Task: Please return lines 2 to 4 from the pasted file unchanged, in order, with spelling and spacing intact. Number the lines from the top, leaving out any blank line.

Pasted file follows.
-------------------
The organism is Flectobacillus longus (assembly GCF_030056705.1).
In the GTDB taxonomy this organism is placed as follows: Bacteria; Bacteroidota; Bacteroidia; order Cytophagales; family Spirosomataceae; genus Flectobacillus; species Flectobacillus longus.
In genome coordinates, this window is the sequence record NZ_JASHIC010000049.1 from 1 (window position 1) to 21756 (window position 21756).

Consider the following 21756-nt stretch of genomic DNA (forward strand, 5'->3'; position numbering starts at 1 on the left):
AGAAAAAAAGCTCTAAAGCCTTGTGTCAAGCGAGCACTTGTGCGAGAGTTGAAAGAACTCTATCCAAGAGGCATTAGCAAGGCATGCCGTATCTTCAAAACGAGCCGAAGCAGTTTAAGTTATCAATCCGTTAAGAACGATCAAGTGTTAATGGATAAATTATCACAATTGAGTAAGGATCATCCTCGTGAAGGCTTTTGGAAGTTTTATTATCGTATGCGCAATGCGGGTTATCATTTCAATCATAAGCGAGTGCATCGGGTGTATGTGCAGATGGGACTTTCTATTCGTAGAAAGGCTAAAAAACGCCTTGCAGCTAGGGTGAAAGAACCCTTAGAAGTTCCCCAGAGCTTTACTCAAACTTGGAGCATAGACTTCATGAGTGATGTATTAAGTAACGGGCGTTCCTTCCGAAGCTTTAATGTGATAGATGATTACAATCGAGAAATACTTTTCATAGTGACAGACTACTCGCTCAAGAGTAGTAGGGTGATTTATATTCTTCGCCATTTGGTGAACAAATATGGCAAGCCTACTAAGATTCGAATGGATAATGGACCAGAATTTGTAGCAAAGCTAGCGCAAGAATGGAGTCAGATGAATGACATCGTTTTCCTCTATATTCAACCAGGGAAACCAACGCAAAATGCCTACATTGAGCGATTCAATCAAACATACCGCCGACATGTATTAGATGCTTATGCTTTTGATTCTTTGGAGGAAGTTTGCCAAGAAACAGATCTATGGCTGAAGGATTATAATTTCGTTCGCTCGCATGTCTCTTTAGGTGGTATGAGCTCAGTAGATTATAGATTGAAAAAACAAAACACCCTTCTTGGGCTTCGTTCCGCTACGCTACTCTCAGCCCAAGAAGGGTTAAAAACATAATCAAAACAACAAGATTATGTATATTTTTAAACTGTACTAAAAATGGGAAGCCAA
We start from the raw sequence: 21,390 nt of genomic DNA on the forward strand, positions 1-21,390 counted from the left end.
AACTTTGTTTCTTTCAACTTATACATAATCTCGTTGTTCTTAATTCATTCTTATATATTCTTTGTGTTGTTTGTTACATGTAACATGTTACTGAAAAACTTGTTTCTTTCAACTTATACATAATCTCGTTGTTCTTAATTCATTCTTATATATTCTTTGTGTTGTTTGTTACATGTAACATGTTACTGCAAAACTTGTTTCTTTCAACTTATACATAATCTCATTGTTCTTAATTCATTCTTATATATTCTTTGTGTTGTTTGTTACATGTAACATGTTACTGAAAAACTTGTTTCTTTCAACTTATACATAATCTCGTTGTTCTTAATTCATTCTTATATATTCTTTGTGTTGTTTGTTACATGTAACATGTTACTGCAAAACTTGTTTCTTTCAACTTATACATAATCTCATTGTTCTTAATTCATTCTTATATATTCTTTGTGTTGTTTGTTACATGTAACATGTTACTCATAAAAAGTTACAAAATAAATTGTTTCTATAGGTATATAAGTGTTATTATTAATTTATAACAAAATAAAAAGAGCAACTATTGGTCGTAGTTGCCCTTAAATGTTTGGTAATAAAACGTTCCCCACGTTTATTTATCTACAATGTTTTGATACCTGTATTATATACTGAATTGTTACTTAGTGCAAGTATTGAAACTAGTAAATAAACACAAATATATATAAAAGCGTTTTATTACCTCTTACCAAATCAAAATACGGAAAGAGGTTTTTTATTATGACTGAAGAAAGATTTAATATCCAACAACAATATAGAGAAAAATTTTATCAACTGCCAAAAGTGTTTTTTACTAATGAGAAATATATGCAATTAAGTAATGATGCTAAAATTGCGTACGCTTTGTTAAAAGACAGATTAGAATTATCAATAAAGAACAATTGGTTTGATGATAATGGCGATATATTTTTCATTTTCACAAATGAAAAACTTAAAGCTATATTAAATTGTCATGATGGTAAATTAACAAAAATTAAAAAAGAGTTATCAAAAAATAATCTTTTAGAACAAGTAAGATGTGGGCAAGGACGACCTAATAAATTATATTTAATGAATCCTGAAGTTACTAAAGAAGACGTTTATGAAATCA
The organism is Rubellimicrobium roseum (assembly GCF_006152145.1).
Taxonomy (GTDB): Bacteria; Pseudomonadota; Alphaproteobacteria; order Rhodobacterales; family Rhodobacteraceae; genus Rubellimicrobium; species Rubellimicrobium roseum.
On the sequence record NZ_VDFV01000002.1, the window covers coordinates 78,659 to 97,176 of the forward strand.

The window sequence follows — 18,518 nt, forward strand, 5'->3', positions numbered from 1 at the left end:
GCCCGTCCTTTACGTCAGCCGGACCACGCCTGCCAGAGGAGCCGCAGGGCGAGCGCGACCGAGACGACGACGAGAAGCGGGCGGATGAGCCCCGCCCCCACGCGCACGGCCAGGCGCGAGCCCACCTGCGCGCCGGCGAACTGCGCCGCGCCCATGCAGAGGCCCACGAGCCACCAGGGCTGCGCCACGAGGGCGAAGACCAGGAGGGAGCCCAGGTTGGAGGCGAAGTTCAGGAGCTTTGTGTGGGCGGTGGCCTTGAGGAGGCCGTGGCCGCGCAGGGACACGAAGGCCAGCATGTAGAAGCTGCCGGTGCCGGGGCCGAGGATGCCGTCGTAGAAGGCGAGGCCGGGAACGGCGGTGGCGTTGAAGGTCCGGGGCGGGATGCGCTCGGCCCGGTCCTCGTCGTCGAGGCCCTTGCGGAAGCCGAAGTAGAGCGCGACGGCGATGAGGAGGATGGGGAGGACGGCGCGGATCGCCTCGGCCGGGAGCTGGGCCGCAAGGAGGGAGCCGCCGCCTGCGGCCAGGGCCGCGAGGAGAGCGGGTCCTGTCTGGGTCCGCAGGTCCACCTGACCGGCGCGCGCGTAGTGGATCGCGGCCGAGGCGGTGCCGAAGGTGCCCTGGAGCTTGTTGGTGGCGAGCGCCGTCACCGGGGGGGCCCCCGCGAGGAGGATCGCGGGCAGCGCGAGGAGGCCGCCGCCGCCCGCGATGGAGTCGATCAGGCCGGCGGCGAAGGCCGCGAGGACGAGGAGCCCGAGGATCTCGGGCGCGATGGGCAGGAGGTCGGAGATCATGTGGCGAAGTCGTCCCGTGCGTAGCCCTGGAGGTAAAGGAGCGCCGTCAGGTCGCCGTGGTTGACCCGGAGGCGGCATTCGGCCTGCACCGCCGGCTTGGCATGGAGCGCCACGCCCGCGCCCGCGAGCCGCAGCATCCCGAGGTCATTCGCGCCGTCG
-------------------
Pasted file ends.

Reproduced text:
In the GTDB taxonomy this organism is placed as follows: Bacteria; Bacteroidota; Bacteroidia; order Cytophagales; family Spirosomataceae; genus Flectobacillus; species Flectobacillus longus.
In genome coordinates, this window is the sequence record NZ_JASHIC010000049.1 from 1 (window position 1) to 21756 (window position 21756).

Consider the following 21756-nt stretch of genomic DNA (forward strand, 5'->3'; position numbering starts at 1 on the left):